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Sounds of the City

From car horns to bird songs, the city performs.

Some people walk the city streets and hear a literal symphony: Think of John Cage recording the traffic noise on Sixth Avenue. Most of us absorb the city’s melodies unconsciously. Researchers in England have identified the urban sounds we like most: car tires on wet pavement; the rumble of an underground train; the thump of bass spilling out of a jazz club. Other sounds are less favored. But every sound in a city has a purpose, and that is a kind of beauty. Too much manipulation is just Muzak.

Take back the site

by Maury Martin

On Columbus Day weekend in Davis Square, Somerville, most of the honking to be heard is not that of motor vehicles but the sound of 30 brass bands performing in the annual HONK! Festival. In 1996, five members of our Somerville-based Second Line Social Aid and Pleasure Society Brass Band joined up with other like-minded bands from New York and Chicago, hoping to offer an alternative to our car-centered culture in a busy city square.

Although the bands vary widely in style and mission, we share the goal of using outdoor public space not simply as a passageway from one location to another, but as an organic stage, removing the barrier between performer and listener.

The theme of the festival parade is “Reclaim the Streets for Bikes, Horns, and Feet.” We believe public outdoor space should be used for music, art, and protest. Some bands have a primarily political focus, playing in support of activist causes and demonstrations for social change. Others see the act of unpredictable musical performance as a political statement in itself at a time when residents are so often cut off from the sounds of the city with iPods or acoustically sealed in their automobiles.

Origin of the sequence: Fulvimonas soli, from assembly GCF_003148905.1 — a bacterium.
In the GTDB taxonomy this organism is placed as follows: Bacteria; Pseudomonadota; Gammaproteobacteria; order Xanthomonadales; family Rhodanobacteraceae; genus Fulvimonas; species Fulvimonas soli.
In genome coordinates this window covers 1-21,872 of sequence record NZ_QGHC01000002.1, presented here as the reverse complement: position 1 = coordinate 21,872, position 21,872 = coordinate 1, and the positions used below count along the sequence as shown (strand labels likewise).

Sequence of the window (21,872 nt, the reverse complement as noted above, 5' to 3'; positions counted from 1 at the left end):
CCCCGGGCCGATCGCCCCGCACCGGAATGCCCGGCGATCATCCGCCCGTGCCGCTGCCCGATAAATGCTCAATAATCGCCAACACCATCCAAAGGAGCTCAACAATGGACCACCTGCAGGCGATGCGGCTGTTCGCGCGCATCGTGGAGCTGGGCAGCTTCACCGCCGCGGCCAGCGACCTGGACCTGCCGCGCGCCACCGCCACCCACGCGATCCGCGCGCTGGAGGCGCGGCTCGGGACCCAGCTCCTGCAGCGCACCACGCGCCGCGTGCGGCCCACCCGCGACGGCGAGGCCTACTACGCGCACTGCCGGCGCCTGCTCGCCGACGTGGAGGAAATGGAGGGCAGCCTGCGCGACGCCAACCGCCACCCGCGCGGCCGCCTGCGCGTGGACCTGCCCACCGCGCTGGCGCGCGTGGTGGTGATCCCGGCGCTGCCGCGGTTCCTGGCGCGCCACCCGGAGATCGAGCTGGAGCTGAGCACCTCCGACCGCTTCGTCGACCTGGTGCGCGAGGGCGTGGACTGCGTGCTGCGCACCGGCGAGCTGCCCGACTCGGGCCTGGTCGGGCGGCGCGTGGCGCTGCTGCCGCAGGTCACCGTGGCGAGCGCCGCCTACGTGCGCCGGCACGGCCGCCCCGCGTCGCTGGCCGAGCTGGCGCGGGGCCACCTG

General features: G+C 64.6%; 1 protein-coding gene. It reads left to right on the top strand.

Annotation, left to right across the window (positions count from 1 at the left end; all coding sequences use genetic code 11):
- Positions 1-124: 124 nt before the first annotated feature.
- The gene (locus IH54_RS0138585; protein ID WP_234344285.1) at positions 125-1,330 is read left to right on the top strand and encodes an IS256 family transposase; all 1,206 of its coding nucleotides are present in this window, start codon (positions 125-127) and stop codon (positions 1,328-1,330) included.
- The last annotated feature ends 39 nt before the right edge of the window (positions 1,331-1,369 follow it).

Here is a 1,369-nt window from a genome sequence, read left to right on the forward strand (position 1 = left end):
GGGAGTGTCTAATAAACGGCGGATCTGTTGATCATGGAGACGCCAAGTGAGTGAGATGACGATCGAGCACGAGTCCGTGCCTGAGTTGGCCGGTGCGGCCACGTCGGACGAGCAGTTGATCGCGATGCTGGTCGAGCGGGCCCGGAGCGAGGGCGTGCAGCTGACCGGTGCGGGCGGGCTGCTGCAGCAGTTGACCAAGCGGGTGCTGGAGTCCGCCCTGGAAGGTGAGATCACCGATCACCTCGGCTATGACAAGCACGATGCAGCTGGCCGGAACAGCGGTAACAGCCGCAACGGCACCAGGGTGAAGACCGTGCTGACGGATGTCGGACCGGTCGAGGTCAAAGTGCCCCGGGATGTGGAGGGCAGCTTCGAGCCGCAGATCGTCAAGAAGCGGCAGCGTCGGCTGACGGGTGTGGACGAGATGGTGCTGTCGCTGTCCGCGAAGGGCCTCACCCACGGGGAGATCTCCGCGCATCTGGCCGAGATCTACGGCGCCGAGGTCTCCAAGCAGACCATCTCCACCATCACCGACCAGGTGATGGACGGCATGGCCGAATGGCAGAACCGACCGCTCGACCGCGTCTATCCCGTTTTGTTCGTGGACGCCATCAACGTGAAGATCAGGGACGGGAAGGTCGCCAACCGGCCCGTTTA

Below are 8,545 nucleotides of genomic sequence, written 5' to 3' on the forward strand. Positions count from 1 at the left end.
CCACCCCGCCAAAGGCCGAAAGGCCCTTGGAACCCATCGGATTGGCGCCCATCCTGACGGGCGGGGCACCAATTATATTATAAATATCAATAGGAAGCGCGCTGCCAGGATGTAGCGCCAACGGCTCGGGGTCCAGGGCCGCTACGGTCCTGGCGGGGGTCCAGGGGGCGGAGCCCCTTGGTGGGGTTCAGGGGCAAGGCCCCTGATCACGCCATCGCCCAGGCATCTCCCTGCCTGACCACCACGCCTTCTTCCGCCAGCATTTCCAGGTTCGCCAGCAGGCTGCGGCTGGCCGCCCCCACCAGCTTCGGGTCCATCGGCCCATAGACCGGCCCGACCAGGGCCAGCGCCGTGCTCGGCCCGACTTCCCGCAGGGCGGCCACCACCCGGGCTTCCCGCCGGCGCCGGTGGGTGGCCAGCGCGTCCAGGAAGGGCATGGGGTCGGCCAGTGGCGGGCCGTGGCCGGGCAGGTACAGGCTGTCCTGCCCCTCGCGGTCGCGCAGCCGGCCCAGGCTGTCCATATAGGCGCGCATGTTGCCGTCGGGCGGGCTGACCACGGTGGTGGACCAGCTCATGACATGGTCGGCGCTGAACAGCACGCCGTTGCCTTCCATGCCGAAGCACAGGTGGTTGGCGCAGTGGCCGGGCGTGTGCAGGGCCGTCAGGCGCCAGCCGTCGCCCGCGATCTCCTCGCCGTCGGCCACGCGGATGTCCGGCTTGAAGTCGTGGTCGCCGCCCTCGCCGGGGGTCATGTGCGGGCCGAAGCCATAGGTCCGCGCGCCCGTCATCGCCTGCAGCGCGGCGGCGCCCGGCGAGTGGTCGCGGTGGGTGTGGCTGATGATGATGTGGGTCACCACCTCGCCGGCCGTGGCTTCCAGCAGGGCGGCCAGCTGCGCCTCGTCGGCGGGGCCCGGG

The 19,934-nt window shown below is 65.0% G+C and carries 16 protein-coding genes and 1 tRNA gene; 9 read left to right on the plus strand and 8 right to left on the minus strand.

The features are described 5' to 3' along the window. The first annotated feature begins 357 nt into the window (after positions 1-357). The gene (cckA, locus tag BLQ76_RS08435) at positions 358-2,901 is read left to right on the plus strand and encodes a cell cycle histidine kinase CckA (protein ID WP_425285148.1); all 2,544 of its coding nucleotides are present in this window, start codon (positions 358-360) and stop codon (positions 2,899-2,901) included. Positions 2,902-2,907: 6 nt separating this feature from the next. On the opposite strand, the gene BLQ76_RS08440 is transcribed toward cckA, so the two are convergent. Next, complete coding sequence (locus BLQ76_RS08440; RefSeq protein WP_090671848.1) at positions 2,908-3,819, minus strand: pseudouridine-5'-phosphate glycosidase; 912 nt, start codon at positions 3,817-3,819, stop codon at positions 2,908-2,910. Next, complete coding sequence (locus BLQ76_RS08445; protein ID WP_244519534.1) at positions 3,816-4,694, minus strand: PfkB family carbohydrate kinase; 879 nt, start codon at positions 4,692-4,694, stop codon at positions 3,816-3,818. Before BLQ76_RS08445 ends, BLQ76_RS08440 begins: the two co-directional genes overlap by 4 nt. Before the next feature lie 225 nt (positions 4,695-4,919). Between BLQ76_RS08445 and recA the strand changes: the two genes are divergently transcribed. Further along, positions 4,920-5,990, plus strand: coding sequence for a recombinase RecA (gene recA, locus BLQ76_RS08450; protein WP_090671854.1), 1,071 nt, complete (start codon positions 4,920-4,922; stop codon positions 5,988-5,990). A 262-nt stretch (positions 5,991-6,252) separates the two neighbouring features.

We are fortunate to have Davis Square as a home for our event. It has several parks, plazas, and protected spaces where bands can play simultaneously without their music overlapping or shutting down the business of the square. During the festival, a different band plays each hour at seven sites in the square. The celebration has expanded to include a parade down Massachusetts Avenue to Harvard Square, and a nighttime boat cruise on Boston Harbor.